Sokoan’s Sweet Solution

Creation, Creation Care , Stories

Contributed by: Food for the Hungry Canada

Ending poverty is more about consistent hard work than flashy innovation. Sometimes it means scraping together what’s available and taking a look at what God’s given you. It’s making something sweet for your community with what’s begun to bloom.

Not unlike bees, one might say.

This is the case for 64-year-old Sokoan Paork in the Svay Leu region of Cambodia.  With a bright smile and tenacious spirit, Sokoan pastors a growing church. She also tends a flourishing bee farm with the rest of her time.While she mentors and prays with women in her community, she’s also nurturing a thriving bee colony.

Previous to FH’s involvement in her community, Sokoan found it hard to support the many who depended on her. Her children and grandchildren had school fees, and there were always many mouths to feed but never enough to go around. As a leader in her community, Sokoan often cared for those in the congregation as well as her family.

Sokoan saw a sweet solution. The first year, she attended FH-facilitated trainings after which she was given a start-up hive and invested CAD $100 into her new beekeeping business.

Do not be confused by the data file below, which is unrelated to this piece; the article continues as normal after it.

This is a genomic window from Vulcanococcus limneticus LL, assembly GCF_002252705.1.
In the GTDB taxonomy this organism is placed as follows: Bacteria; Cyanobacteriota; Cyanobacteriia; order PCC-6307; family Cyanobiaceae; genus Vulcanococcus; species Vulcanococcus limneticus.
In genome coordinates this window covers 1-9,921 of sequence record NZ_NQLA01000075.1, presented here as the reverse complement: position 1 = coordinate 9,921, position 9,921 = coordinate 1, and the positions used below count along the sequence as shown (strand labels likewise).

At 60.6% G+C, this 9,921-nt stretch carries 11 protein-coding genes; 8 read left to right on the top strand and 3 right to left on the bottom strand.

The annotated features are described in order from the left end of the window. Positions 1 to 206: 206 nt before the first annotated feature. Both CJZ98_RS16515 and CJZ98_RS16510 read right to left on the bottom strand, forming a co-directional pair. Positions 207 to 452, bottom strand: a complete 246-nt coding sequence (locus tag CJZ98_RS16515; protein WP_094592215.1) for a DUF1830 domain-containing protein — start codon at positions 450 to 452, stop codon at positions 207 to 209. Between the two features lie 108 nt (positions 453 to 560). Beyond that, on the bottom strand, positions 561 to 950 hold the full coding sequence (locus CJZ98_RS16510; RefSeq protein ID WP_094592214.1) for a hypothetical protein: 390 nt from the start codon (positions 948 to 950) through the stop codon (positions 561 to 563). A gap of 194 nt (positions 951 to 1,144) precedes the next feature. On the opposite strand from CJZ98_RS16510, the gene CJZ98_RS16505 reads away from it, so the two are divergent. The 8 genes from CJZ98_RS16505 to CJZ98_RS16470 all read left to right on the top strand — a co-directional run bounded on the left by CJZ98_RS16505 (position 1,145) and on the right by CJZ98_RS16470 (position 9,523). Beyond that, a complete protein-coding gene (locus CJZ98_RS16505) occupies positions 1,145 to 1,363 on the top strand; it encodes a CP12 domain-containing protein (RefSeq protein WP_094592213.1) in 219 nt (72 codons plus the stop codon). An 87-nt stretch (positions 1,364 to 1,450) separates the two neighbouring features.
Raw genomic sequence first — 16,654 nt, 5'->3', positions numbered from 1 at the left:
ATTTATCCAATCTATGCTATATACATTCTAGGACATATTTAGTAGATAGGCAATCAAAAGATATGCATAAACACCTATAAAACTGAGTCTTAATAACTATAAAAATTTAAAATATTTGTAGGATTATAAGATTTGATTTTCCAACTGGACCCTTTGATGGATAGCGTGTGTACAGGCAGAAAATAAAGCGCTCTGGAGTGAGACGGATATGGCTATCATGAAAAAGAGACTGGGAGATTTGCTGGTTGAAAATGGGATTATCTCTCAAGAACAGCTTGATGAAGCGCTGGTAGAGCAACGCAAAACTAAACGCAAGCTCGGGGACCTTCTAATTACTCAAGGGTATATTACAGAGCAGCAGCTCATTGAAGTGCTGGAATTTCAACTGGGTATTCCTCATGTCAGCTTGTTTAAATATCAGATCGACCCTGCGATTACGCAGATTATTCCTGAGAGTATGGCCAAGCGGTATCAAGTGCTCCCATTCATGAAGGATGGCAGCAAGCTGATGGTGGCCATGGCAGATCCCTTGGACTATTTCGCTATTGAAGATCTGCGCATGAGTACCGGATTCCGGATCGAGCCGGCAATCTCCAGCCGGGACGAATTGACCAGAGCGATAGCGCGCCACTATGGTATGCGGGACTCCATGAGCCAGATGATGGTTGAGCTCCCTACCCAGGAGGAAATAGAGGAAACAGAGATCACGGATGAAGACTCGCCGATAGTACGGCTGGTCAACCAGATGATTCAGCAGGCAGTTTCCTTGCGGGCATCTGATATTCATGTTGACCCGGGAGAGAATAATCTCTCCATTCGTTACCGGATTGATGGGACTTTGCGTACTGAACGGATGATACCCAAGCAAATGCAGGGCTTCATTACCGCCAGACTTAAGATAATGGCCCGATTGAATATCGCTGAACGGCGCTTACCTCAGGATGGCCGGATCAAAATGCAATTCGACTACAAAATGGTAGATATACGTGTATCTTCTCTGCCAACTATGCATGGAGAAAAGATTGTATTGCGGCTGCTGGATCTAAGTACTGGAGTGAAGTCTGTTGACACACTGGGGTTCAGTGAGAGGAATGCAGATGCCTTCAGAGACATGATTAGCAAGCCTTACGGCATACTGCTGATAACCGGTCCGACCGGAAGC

One bee hive consists of a wooden box with a removable lid in which seven honeycomb frames hang. Ever pastoral, Sokoan proceeded to train several of her church congregants in bee-keeping. Pastor Sokoan’s new group of bee enthusiasts took the early proceeds the sale of their honey to purchase materials to make 12 more hives, as well as a comb-spinning device to more easily extract the honey. Together, they are producing more than five litres of honey per week. The group is even learning how to breed queen bees, which can fetch a good price as beekeeping’s popularity grows in their region.

Now only a few years later, Sokoan’s little bee farm is now buzzing with activity, and prosperity. Each year following she’s made more and more money in return. In recent years, she’s made CAD $300 annually from her bees!

It makes her work as a pastor possible. The additional income means she has more to give to her family and community.

She harvests the hard-earned honey every two weeks. Her Cambodian species of bees are the hardiest; they know how to protect themselves and more of them survive. Her bees imported from Europe tend to struggle.

Now every Sunday, Sokoan walks into church with a golden bottle of honey—her contribution to the church offering.

Because of hard work, education, startup bees from FH, and a faithful commitment to her family, Sokkorm Paork is sticking with her resolve to end poverty in her community. Sokoan is an testimony to her congregants and community; anyone can humbly work to end poverty, one drip of honey at a time.

Want to help more families thrive by kick-starting a bee farm for them?

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